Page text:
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4.1: Formal Outlines are Always Useful

  • Page ID
    60955
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    Author: Kristin Milligan, Learning Center, East Central College

    In many classrooms around the country, students are handed assignment sheets that nicely detail what is expected of them as writers. Regardless of the genre, one (outdated) mainstay is the mandate for formal outlines. It’s good for writers to collect their thoughts before jumping into the physical process of writing, and most people would agree with this concept, but unfortunately, not everyone thinks or writes the same way. As a result, formal outlines required at the beginning of the writing process may hinder creativity and progress. Even more likely, students write the mandated outline after the piece has been revised and edited, as a means of meeting the assignment requirements. Requiring students to create an outline as the first step of the writing process teaches them that writing is a linear movement, when in reality, it’s actually recursive.

    There’s an age-old argument among those in the composition field. Should teachers and writers be focused on the product or the process of writing? Writing can be understood in a variety of ways, but one consistent factor is the idea of planning before actually writing the intended piece. For quite a while now, this idea has translated to the mandatory inclusion of outlines as a means of helping students organize and develop their thoughts before writing a draft. In general terms, the use of outlines as a pre-writing strategy is thought to afford writers the ability to more cohesively structure their written work. While organization and form are important aspects to the writing process, just because someone has organized ideas in a prefabricated and hierarchical form does not mean the actual writing is going to reflect this linear pre-writing strategy. For instance, one study concerning the behavior of good writers found that only one of the writers studied used anything close to what one could call an outline, but there were 14 other good writers in the study, too. Does that mean that the one student who used an outline is the best writer? How can teachers qualify writers’ abilities and strengths, especially based on a linear document that vaguely represents a recursive process? This disconnect highlights a major gap in the understanding of how good writers compose texts.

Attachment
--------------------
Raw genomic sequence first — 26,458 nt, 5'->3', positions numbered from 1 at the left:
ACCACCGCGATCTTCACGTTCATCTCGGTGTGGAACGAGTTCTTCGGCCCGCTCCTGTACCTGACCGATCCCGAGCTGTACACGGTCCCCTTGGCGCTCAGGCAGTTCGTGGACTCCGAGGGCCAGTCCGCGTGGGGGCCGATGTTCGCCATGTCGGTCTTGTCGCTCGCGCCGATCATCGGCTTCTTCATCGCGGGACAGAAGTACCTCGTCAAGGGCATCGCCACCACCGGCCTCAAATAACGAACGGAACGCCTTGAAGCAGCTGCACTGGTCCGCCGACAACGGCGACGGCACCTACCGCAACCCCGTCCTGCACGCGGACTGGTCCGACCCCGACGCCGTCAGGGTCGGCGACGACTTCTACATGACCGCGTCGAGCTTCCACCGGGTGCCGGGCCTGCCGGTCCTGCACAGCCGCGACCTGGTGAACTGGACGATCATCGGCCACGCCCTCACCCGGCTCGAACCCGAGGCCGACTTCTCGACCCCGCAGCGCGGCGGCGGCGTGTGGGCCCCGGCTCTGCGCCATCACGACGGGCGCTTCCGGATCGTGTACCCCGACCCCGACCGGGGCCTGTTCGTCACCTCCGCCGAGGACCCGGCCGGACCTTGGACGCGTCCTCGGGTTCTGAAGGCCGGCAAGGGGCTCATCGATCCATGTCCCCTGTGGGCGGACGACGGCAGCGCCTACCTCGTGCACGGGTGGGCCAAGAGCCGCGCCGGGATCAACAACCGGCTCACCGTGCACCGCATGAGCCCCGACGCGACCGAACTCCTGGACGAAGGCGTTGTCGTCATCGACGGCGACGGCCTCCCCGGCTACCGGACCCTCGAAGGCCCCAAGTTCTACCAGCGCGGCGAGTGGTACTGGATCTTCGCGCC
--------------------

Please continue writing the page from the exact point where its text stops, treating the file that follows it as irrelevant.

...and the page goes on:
Howard Gardner is well known for developing the idea of multiple intelligences (or the different ways that people learn, such as kinesthetically, visually, aurally, etc.). Through an exploration of multiple intelligences, it has been found that mathematically minded people are the ones who do their best work using outlines. One out of six intelligences prefers outlines, and yet in some classrooms, outlines are still a required part of writing assignments. Essentially, requiring students to create a formal outline for their written work excludes other valuable organizational strategies, such as mind mapping, picture drawing, and manipulating physical representations of ideas, such as rearranging Post-It notes on a whiteboard. Instead of only choosing a familiar and mandated organizational form, students should instead be allowed to use strategies that work best with their own intelligences to foster their growth.

    Another reason mandatory outlines should be given their proper burial is that outlines seem to only serve students in a particular manner: organization. Students’ final drafts are more organized when they use electronic outlining, but it doesn’t help them in strengthening a paper’s argument. In other words, outlines help students organize ideas, but don’t help students develop those ideas. Furthermore, a study on how students use prior knowledge to develop new skills toward writing established that outlines alone don’t help with student understanding. Ultimately, outlines make students focus on writing as a product instead of a process, even though they are meant to do the latter.

    Even if students weren’t required to create formal outlines, an organizational process would most likely be used in some manner, based on how people learn through observation of others’ writing processes. Research highlights how students naturally use outlines as they fit into particular assignments. Not only do students have the ability to apply the concept of outlining when needed, they also marry this strategy with others that benefit them in the writing process. Even so, research shows that the use of outlines has